When I visited Nashville a couple of weeks ago, I used the Jango Flik, a nifty folding bike that Trisha reviewed a while ago. The bike was a lot of fun! I zipped all around town, at least 12 miles, and the Flik was right there with me, handling up-hills and down-hills with ease.
The size of the bike fits both me and Trisha, despite our height differences, because the handlebars and seat tube are highly adjustable.
The Flik is also light and easy to carry. I simply locked it up outside at my destination instead of folding it, but yeah – it folds, too.
I have not heard much about the Flik in the last couple of years, which is surprising because it’s such a cool little bike. Most people with folding bikes seem to go with the classic elegance of a Brompton or similar, but the cute baby alien look of the Flik is kinda awesome.
At one point, while riding with a group of about 6 others, a pedestrian called out: “I like your bike the best!” Ha. My companions had some lovely bikes, but the Flik is an attention-getter, for sure.
This month has been a chilly, snow-filled one for most of the US, and Nashville was no exception. I’ve been surprised by bad weather a few times, and spent one week without a car altogether. The result? Occasionally making transportation reminiscent of one of those river-crossing riddles as rides are accepted, vehicles of all varieties are left at the office or elsewhere and walking and public transport play a bigger role than usual in getting around.
For example, last week Le Peug spent a couple of days at my friend Erin’s house. To get him back, I drove to work, walked to happy hour with the girls, then caught a ride with Erin back to her house and rode Le Peug home. The next day, I rode the Flik to work where Minnie was waiting patiently.
Flik got popped in the back for the way home, et voila — all my vehicles safe at home.
Anyone else gotten creative with their commuting style lately?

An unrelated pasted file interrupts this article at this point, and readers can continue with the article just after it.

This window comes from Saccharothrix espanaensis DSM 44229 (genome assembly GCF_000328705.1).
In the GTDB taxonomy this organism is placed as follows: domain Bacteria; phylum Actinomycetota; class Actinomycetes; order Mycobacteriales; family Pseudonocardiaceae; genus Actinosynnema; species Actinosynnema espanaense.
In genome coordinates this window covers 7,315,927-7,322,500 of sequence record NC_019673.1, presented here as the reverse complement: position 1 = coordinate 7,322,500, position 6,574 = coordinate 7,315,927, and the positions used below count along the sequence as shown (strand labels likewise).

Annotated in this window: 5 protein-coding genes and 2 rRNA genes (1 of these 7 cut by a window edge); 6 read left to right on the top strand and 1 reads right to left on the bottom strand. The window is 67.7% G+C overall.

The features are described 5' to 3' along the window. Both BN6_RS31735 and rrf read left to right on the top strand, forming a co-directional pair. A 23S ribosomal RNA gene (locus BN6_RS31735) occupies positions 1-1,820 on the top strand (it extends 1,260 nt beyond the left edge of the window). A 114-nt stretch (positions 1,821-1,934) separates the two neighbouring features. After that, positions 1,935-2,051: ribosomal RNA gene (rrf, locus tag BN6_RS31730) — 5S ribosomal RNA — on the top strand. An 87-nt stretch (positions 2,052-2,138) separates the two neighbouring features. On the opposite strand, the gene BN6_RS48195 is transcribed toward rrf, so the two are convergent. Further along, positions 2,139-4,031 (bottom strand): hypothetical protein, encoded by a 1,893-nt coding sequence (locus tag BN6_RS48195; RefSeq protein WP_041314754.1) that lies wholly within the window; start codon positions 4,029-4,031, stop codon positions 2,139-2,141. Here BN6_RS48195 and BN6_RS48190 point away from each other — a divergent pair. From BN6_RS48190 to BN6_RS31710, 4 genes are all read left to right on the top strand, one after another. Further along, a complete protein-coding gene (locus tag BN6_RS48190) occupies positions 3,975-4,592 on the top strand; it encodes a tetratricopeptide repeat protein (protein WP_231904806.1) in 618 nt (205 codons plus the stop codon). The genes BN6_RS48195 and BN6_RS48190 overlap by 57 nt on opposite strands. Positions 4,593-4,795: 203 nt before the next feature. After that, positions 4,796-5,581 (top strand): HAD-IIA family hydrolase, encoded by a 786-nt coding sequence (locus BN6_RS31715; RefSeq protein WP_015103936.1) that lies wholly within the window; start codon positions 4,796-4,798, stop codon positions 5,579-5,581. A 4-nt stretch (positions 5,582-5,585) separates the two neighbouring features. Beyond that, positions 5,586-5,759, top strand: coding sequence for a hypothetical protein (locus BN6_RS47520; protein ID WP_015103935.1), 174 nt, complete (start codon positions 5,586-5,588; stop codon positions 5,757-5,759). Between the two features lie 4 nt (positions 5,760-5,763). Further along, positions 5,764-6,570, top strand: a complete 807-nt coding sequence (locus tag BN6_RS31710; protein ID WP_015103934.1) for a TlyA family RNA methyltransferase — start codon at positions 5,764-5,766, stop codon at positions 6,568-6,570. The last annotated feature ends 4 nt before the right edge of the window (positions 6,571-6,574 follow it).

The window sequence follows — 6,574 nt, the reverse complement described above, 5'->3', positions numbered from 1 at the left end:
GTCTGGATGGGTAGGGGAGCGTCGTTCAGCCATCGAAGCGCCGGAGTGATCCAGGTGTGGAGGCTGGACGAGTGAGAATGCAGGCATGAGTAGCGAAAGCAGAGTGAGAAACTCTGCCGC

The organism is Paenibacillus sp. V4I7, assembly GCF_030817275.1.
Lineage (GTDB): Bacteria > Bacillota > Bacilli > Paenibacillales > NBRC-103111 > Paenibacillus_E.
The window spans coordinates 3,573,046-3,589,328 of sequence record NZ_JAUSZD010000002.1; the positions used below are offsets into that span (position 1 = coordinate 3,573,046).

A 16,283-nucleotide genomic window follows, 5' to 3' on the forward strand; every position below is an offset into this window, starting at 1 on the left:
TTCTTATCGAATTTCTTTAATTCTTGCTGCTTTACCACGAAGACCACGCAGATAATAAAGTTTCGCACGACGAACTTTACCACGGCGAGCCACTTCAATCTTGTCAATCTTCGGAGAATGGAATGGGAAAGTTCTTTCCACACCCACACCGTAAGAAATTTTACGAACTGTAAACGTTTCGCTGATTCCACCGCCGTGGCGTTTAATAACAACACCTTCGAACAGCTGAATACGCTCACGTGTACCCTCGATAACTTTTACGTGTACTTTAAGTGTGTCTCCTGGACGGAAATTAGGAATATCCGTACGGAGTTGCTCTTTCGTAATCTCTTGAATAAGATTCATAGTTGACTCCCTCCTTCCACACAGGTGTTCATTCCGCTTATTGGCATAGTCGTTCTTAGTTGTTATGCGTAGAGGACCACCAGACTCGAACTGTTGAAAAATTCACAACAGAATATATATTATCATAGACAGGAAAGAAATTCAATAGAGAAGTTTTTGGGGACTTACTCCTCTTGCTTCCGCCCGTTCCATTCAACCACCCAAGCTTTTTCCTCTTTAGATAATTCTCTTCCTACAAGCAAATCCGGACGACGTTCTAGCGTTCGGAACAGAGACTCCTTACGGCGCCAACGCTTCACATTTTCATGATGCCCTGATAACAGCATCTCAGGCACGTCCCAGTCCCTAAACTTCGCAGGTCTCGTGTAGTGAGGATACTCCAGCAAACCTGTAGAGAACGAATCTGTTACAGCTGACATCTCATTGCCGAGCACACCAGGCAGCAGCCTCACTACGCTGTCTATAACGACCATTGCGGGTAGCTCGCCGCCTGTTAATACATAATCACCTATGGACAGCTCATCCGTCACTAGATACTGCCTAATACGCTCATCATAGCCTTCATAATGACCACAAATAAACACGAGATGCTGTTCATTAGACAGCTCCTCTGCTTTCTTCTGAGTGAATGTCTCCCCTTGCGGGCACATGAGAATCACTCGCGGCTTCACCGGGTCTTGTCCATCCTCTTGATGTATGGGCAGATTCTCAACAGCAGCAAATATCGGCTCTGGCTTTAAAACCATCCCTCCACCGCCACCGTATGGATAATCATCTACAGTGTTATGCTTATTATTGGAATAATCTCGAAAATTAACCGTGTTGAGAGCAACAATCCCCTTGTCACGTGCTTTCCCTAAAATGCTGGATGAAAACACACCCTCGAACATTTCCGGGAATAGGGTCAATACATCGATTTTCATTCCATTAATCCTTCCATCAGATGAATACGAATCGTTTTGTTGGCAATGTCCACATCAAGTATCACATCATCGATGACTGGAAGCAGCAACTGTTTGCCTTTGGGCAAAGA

It’s been several weeks since the Jango Flik T8 arrived at my door. Overall, my time with this fleet, flirty folding bike has been a real pleasure. Cute as a button, the Flik is something of a social butterfly, with the ability to attract stares and start conversations.
the Flik in Dragon Park
This is a ride that’s sporty yet practical, with 8 speeds, a rear suspension and an eye-catching design. With an MSRP of $1199, this is no bargain bicycle, but the smoothness of the ride and the ease of the fold demonstrate real quality. My favorite design feature is the wide, comfy grips that make the slightly bent forward riding position an easier adjustment for a sit-up-and-beg-er like me.
the wide, comfy grips
Like all Jango bikes, the Flik is compatible with a wide range of Topeak accessories. I was sent a few of these to try: a spacious rear rack bag, which I liked quite a bit; a handlebar headlamp, which was pretty much useless; and a handlebar bag that can hold a cell phone or iPod — well, if said iPod is newer (and hence smaller) than my circa 2005 Mini. The bike also has space to fit a headlight or tail light and a customizable head badge area.
That said, the bike lacks a few of the amenities you might want in a commuter bike, like fenders and a chainguard — much to the dismay of my gray pants.
flik rear wheel
In the above picture, you can also see the rear suspension. This is the first bike I’ve ridden with a rear suspension, and it feels like riding in my grandfather’s Grand Marquis rather than my Mustang. The Flik actually bounces up and down if you’re pedaling hard. It’s a subtle movement but definitely a movement! Personally I didn’t find the suspension a major plus as I tend to “post” when I ride over large bumps on a bicycle, but if you ride regularly on rough pavement or gravel roads (which the Flik’s wider tires can do easily) it might be appreciated by your bottom.
One thing my bottom never grew to appreciate was the seat, an “Allay Racing Sport saddle with AirSpan technology.” Despite repeated adjustments (you can actually pump it up or deflate it using a little button under the very front of the saddle) it never felt quite right for me. That’s an easy change, though.
Flik seat: not my fave feature!
Pedals, rubberized and collapsible